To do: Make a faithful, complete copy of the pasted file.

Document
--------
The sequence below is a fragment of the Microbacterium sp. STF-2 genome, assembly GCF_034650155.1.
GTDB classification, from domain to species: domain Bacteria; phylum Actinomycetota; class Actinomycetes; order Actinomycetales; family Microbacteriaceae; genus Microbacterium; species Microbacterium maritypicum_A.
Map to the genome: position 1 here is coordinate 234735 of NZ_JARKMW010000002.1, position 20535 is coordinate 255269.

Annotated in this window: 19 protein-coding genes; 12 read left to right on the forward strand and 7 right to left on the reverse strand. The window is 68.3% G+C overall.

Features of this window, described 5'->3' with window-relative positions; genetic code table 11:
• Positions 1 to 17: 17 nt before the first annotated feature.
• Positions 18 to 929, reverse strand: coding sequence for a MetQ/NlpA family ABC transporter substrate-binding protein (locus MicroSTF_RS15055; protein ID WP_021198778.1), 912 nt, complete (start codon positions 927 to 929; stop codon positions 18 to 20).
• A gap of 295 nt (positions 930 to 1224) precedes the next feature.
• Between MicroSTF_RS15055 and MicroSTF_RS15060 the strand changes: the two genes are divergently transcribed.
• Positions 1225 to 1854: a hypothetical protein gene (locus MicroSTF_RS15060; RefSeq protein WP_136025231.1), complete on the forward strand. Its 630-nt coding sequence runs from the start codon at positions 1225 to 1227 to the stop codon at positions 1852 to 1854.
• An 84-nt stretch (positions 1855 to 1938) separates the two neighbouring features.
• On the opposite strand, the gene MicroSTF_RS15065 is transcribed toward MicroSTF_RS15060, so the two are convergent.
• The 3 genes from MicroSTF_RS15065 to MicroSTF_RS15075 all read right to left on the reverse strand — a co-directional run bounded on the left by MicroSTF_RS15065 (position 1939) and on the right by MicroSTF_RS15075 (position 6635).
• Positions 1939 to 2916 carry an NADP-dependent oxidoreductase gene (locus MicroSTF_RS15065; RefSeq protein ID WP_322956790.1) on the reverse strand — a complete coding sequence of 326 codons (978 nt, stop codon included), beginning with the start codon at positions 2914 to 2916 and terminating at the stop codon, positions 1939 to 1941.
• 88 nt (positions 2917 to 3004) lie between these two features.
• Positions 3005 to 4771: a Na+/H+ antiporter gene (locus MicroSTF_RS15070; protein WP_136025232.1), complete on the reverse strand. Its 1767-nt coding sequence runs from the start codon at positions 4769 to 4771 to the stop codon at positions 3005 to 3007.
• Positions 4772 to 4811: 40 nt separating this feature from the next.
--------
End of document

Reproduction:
The sequence below is a fragment of the Microbacterium sp. STF-2 genome, assembly GCF_034650155.1.
GTDB classification, from domain to species: domain Bacteria; phylum Actinomycetota; class Actinomycetes; order Actinomycetales; family Microbacteriaceae; genus Microbacterium; species Microbacterium maritypicum_A.
Map to the genome: position 1 here is coordinate 234735 of NZ_JARKMW010000002.1, position 20535 is coordinate 255269.

Annotated in this window: 19 protein-coding genes; 12 read left to right on the forward strand and 7 right to left on the reverse strand. The window is 68.3% G+C overall.

Features of this window, described 5'->3' with window-relative positions; genetic code table 11:
• Positions 1 to 17: 17 nt before the first annotated feature.
• Positions 18 to 929, reverse strand: coding sequence for a MetQ/NlpA family ABC transporter substrate-binding protein (locus MicroSTF_RS15055; protein ID WP_021198778.1), 912 nt, complete (start codon positions 927 to 929; stop codon positions 18 to 20).
• A gap of 295 nt (positions 930 to 1224) precedes the next feature.
• Between MicroSTF_RS15055 and MicroSTF_RS15060 the strand changes: the two genes are divergently transcribed.
• Positions 1225 to 1854: a hypothetical protein gene (locus MicroSTF_RS15060; RefSeq protein WP_136025231.1), complete on the forward strand. Its 630-nt coding sequence runs from the start codon at positions 1225 to 1227 to the stop codon at positions 1852 to 1854.
• An 84-nt stretch (positions 1855 to 1938) separates the two neighbouring features.
• On the opposite strand, the gene MicroSTF_RS15065 is transcribed toward MicroSTF_RS15060, so the two are convergent.
• The 3 genes from MicroSTF_RS15065 to MicroSTF_RS15075 all read right to left on the reverse strand — a co-directional run bounded on the left by MicroSTF_RS15065 (position 1939) and on the right by MicroSTF_RS15075 (position 6635).
• Positions 1939 to 2916 carry an NADP-dependent oxidoreductase gene (locus MicroSTF_RS15065; RefSeq protein ID WP_322956790.1) on the reverse strand — a complete coding sequence of 326 codons (978 nt, stop codon included), beginning with the start codon at positions 2914 to 2916 and terminating at the stop codon, positions 1939 to 1941.
• 88 nt (positions 2917 to 3004) lie between these two features.
• Positions 3005 to 4771: a Na+/H+ antiporter gene (locus MicroSTF_RS15070; protein WP_136025232.1), complete on the reverse strand. Its 1767-nt coding sequence runs from the start codon at positions 4769 to 4771 to the stop codon at positions 3005 to 3007.
• Positions 4772 to 4811: 40 nt separating this feature from the next.